Personal Review: Always With Love

I read Giovanna Fletcher’s fantastic book Always With Love in just two days. If the book charts are anything to go by, you should read it too. Because it’s sweet, fun and flat out adorable.

This is a personal blog, so I’m going to write a personal review. There’s really no denying Giovanna is a brilliant writer, with her books storming the charts always landing at No. 1 and huge queues for book signings that lead straight out the doors. She’s a lovely lady and it shows in her blog posts, Youtube videos and social media. I kind of love her and everything she does.

But, for me, this book was too much. Far too much.

Reading it from my point of view, about a young couple buckling under the weight of a long distance relationship, was hard. Really hard. Because I’ve experienced it and we failed.

As much as I was taken in by the characters and the dreamy chiclit settings, I found myself comparing – and, I admit, painfully recognising – the scenarios that happened to the characters in each chapter and I didn’t see it going well.

From the sweet long distance phone calls between Billy and Sophie right down to the disappointment they felt when they finally saw each other again, only to find it’s not the same as it used to be. Things changed. I recognised it all.

Reading over those same situations, the same scenarios and even the same damn conversations between Sophie and Billy, was heartbreaking. Because they all mimicked my own.

So, okay, my first love wasn’t a huge movie star but he might as well have been. He shone whenever he walked into a room and he never failed to catch people’s attention. Like Sophie, I always felt plain, shy and boring in comparison standing next to him. He shined so bright. I found comfort in my hometown, my family and the places where I grew up, which I never wanted to leave. He had far more ambition and gradually taught me to have some too.

I want to be honest, because I feel like I haven’t been in a really long time and I miss it.

While Giovanna’s book ended as you’d expect in a romance – all happy and giddy with the promise of a future together, and in love – I was left disappointed. Because I recognised all those signs of impending doom throughout the book and neither of the characters acknowledged them.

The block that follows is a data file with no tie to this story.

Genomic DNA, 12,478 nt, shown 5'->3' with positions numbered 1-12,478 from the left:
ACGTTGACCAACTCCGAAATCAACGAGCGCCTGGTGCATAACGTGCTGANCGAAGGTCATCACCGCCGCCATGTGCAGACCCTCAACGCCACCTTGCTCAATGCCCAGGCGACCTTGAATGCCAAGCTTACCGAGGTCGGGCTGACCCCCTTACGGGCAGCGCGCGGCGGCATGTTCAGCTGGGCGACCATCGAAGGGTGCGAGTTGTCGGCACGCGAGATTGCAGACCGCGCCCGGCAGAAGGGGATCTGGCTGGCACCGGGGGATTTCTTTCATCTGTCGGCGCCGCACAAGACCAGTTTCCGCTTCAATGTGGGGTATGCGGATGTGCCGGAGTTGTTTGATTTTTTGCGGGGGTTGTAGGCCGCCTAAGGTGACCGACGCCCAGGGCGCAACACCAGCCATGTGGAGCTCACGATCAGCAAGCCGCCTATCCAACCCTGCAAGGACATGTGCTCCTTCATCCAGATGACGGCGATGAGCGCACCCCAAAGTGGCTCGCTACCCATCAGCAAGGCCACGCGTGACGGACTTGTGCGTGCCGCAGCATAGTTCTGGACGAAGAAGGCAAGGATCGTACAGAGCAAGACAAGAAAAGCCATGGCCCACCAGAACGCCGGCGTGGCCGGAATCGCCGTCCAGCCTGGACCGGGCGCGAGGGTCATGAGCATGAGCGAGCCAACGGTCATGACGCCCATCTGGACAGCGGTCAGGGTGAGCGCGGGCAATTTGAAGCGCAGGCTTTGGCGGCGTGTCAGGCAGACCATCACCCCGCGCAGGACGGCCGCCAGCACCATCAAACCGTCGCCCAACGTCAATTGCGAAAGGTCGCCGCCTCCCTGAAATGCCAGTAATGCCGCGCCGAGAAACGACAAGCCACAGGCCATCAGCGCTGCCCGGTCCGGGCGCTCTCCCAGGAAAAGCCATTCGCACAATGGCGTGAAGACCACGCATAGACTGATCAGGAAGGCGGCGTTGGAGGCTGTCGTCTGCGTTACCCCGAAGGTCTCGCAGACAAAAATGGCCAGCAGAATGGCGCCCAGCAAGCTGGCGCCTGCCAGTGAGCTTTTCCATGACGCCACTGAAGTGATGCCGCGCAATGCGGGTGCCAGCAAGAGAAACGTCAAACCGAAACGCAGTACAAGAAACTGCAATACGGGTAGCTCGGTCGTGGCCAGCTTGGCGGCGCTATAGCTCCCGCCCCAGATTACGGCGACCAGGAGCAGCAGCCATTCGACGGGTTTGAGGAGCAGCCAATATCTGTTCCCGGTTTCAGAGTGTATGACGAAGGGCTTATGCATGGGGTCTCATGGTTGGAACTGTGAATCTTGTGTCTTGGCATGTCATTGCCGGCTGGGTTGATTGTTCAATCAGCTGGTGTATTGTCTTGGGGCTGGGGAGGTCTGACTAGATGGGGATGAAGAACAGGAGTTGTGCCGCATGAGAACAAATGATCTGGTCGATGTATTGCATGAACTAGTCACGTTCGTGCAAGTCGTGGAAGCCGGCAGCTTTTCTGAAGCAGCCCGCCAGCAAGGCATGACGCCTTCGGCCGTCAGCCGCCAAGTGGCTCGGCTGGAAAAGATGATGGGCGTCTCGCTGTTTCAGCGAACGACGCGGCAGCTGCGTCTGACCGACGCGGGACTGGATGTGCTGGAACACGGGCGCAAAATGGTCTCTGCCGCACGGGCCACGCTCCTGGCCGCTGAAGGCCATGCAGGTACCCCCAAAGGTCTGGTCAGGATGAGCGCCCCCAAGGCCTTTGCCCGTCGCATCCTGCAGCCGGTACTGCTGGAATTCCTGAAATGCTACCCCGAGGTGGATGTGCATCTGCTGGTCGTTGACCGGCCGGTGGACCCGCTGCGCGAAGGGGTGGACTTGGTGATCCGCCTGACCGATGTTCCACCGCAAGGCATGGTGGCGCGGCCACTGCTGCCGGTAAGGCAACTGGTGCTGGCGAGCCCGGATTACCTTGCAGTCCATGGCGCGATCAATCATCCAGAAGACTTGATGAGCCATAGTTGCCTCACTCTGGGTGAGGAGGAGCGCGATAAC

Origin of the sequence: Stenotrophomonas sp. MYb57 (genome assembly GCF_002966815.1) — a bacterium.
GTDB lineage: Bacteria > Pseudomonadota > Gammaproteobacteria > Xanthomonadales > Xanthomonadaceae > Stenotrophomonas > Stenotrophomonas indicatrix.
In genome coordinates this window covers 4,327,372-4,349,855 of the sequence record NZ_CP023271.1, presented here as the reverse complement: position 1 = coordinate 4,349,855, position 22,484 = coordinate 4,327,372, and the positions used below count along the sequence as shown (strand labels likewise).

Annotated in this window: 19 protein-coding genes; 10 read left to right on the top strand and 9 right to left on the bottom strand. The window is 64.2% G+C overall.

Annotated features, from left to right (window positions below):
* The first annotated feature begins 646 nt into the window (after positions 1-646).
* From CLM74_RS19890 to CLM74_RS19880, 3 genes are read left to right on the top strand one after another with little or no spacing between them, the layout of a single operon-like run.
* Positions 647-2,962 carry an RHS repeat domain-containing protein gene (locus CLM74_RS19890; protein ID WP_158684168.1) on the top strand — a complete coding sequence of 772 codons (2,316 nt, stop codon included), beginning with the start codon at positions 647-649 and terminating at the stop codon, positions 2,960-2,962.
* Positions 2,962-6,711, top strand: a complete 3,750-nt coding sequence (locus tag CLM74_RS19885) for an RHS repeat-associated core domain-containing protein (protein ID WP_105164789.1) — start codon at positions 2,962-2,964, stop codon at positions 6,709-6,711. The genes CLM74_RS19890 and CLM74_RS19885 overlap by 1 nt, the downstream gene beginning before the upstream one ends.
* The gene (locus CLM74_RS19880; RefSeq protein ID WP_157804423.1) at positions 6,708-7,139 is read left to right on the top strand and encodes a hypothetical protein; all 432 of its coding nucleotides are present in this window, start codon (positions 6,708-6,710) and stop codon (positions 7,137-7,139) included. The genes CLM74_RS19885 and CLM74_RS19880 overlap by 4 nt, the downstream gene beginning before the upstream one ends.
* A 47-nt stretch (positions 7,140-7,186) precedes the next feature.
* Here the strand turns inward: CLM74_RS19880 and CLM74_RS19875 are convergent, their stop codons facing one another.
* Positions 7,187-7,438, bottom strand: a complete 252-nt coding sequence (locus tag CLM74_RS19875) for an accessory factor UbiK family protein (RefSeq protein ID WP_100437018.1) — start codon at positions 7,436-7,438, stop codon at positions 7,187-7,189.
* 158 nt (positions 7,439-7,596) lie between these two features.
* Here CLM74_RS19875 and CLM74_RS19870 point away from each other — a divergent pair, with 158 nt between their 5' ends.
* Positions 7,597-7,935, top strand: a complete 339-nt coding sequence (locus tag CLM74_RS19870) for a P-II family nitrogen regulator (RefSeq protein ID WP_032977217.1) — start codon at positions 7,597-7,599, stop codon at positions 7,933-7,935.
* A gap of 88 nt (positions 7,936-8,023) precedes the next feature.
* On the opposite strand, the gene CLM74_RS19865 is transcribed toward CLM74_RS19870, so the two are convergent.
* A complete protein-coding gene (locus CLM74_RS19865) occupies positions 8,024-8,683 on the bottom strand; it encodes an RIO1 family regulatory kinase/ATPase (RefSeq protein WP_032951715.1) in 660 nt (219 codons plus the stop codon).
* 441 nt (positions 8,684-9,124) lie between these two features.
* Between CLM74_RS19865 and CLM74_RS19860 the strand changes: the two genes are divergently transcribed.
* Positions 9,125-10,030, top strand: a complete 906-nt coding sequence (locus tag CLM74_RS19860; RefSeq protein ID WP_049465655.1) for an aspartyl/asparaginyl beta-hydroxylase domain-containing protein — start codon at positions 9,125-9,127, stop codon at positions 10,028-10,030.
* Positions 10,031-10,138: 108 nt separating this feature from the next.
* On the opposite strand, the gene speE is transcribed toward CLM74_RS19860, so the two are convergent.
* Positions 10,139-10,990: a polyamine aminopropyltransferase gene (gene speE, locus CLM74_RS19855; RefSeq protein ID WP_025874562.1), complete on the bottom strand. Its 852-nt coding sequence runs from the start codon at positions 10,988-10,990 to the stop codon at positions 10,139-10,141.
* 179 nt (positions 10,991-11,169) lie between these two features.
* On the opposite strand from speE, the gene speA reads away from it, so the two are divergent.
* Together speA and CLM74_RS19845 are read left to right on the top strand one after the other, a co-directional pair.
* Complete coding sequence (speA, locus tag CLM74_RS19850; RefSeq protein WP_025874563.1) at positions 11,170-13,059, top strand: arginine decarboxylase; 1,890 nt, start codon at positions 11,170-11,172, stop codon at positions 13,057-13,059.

I felt like, even if they realised deep down that they weren’t meant to be together, they wouldn’t admit it straight away because they were holding onto each other until the next hurdle came along. And it will.

Because they were different people, world’s apart and wanting different things. I guess pretty much everyone can relate to that.

I guess I was expecting them to split up, but this is fiction and, at that, it’s romantic fiction. I imagine Gi would’ve left many fans disappointed if the story ended there, unhappy and broken apart.

Me, on the other hand, I’m still here, trying to recover after a dazzling and heartbreaking read.

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Telling Myself: A Break is Okay

I promised myself I would do Camp NaNoWriMo this month and, although I’ve almost reached my personal word count goal, it hasn’t really felt like enough. I haven’t been writing every day. I haven’t been pouring coffee down my throat in order to JUST WRITE. I haven’t been locking myself in my room and writing for hours on end.

In short, it feels like I haven’t been focused enough.

But I have been thinking about my characters all the time. And this, I’m telling myself, is okay.

Even though I may not have been writing, it’s all still been there, just bubbling under the surface, working itself into something more tangible and detailed so when I come back to it I’m ready.

So I’ve been doing other things.

In my spare time, I’ve been going to literary festivals, doing fun writing workshops with other people I’ve never met before, meeting amazing authors like Liz Kessler, Anna McKerrow, Lu Hersey and Lisa Glass and even picking their brains about their own writing process when they write their novels.

Meeting Lu Hersey, Anna McKerrow and Lisa Glass

I’ve been taking long walks and sitting in the sunshine reading books and laughing with friends. I’ve also driven up and down the countryside in a couple of days so I could have an interview for a masters degree in writing.

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So I haven’t been writing my own novel per se, but I’ve been doing other things that count towards it. I know this might sound lazy, like I’m even making excuses, but in my eyes it’s not.

Because I’m realising it’s okay to take breaks. It’s okay to step away from your project for a little while, if only so you can see it a little clearer when you do get back to it again. It’s okay not to achieve ridiculous word count goals you might set yourself for the month, as long as you’ve written something.

Breaks are important. Just make sure you get back to your project.

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Because you might find something truly amazing by procrastinating.

Book Review: Red Witch

I wrote a book review for Cornish Story recently. You can view the website here (psst.. we are always looking for new submissions!) so I thought I would share here.

Mostly because I am so looking forward to meeting Anna McKerrow again (the author) at the Porthleven Lit Fest next month, but also because I forgot to post this when I actually wrote it.

Red Witch by Anna McKerrow